Hockey Hall of Fame goaltender Tony Esposito dead at 78

Tony Esposito, a Hall of Fame goaltender who rose to fame with Chicago, has died at 78. The team announced on Twitter that Esposito died Tuesday after a battle with pancreatic cancer.

Born in Sault Ste. Marie, Ont., the Chicago legend passes away following battle with pancreatic cancer

Chicago has announced that Hall of Fame NHL goaltender Tony Esposito has died at the age of 78 after a battle with pancreatic cancer. (Fred Jewell/The Associated Press)

Tony Esposito — the pioneering Hall of Famer who spent almost his entire 16-year NHL career with Chicago — has died following a brief battle with pancreatic cancer, the team announced Tuesday. He was 78.

Esposito made an immediate mark on Chicago and a lasting impression on the NHL.

Esposito debuted with Montreal during the 1968-69 season and appeared in 13 games. He was then left unprotected, with the Canadiens deep in goalies, and taken by Chicago in an intraleague draft for $25,000 US. It was an investment that paid immediate dividends for a team that was coming off a last-place finish in its division.

Esposito helped lead Chicago to first place, showcasing his butterfly style to post a 2.17 goals-against average and 15 shutouts, still a modern record for an NHL goalie. He won the Calder Trophy as the NHL's rookie of the year, as well as the Vezina Trophy given to the top goaltender. He also won the Vezina in 1972 and 1974.

"Tony was one of the most important and popular figures in the history of the franchise as we near its 100th anniversary," Chicago chairman Rocky Wirtz said.

"Four generations of our family — my grandfather Arthur, my father Bill, my son Danny and I — were blessed by his work ethic as a Hall of Fame goalie, but more importantly, by his mere presence and spirit."

The Esposito family called him a "Hall of Fame husband, father, and grandfather."

"Chicago felt like home from the time Tony first arrived in 1969, thanks to the Wirtz family and those 18,000 Chicago fans who treated him like family every night at the Stadium, win or lose or tie," the family said in a statement.

Esposito was from Sault Ste. Marie, Ont., just across the St. Mary's River from Michigan's Upper Peninsula, and he helped Michigan Tech to an NCAA championship in 1965. His older brother, Phil, was a star in his own right, a Hall of Fame centre who played 18 seasons in the NHL.

The younger Esposito's first NHL start was Dec. 5, 1968, against Boston — and his brother. Phil Esposito scored twice on his younger brother, but Tony made 33 saves and the game ended 2-2.

'Tony left an indelible mark'

In a statement, NHL Commissioner Gary Bettman extended his condolences to the Esposito family.

"The National Hockey League … and the city of Chicago lost a beloved member of the hockey family earlier today with the passing of Tony Esposito," Bettman said.

"From his arrival in the Windy City in the late 1960s through an illustrious playing career and decades as a franchise icon, Tony left an indelible mark — both on the ice and in the community — over the next 52 years.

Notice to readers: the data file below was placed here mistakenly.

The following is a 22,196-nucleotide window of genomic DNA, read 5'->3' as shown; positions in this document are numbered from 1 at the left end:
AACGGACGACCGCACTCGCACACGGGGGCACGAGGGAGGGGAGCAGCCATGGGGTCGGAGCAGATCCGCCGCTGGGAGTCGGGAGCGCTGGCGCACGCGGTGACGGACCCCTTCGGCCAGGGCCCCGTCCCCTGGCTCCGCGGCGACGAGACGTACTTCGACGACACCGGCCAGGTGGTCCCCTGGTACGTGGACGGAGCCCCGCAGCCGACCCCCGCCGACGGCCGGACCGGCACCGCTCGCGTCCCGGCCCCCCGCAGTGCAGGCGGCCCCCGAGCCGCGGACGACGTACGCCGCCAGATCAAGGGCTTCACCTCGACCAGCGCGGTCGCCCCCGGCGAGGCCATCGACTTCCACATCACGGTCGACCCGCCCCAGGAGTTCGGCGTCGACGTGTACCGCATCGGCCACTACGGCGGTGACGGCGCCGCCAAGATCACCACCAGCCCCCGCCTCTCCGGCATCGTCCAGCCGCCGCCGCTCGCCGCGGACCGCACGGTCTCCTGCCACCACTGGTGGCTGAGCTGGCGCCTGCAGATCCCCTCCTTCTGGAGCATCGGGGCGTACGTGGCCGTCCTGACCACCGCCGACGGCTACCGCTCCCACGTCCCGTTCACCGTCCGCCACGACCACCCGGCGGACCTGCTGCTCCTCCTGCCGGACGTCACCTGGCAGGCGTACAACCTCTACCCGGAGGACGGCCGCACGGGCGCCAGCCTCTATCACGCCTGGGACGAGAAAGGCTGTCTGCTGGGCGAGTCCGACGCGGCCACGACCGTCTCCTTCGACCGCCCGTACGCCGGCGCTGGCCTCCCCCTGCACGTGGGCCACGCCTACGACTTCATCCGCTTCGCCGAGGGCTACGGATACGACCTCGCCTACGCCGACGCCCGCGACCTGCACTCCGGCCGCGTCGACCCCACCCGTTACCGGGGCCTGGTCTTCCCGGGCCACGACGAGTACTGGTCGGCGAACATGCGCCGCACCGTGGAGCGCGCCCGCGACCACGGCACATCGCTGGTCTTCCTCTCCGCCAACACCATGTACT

"Beyond the individual awards — and there were many, including a Calder Trophy, numerous All-Star and Vezina Trophy recognitions, and ultimately election to the Hockey Hall of Fame — it was Esposito's style, charisma and heart that endeared him most to hockey fans not only in Chicago but across the NHL. 'Tony O' was a fierce competitor who also took great pride in being an entertainer, whether it was with his pioneering butterfly style during his playing days or interacting with fans across the League as one of this game's great ambassadors.

"The hockey world will miss him greatly."

Esposito's legacy in Chicago

Esposito helped lead Chicago to the playoffs in 14 seasons. Chicago reached the Stanley Cup Final in 1971 and 1973, losing each time to his former team, Montreal.

He is Chicago's career leader with 418 wins and 74 shutouts. His overall record of 423-306-151 ranks 10th in league history. He was inducted into the Hall of Fame in 1988, joining his brother. And in 2017, he was selected by the league as one of the "100 Greatest Players in NHL History."

Chicago retired Esposito's No. 35 on Nov. 20, 1988, and paid tribute to him again on March 19, 2008. He was named a team ambassador in a pre-game ceremony attended by franchise icons and former teammates Bobby Hull, Stan Mikita and Denis Savard as well as his brother.

"It's a great feeling to be on this ice again — really miss it, I'll tell you that," Esposito said at the time, as the crowd chanted his name. "It's a pleasure and an honour to be back [with Chicago]."

Chicago great Tony Esposito is introduced to fans during a 2017 convention of the NHL hockey team. (G-Jun Yam/The Associated Press)

Esposito also served as general manager of the Pittsburgh Penguins and as chief scout in Tampa Bay, where he was hired by his brother. Phil is 79 and does radio work for the Lightning, a team he helped found.

"Tony was a founding, cornerstone member of the Lightning family who was a fixture at games and, along with his brother Phil, played an integral role in laying the groundwork for a successful franchise in the Sunshine State when many thought it was impossible," the Lightning said in a statement. "His role cannot be understated. Tony was a true legend on the ice and off of it."

Former Chicago defenceman Doug Wilson called the news about his friend and mentor's passing "heartbreaking."

"He exuded leadership and class, while being one of the most dominant players ever seen at his position," said Wilson, who is the San Jose Sharks' general manager.

Esposito is survived by his wife Marilyn, sons Mark and Jason, Mark's wife Kim and their children Lauren and Kamryn.

With files from CBC Sports

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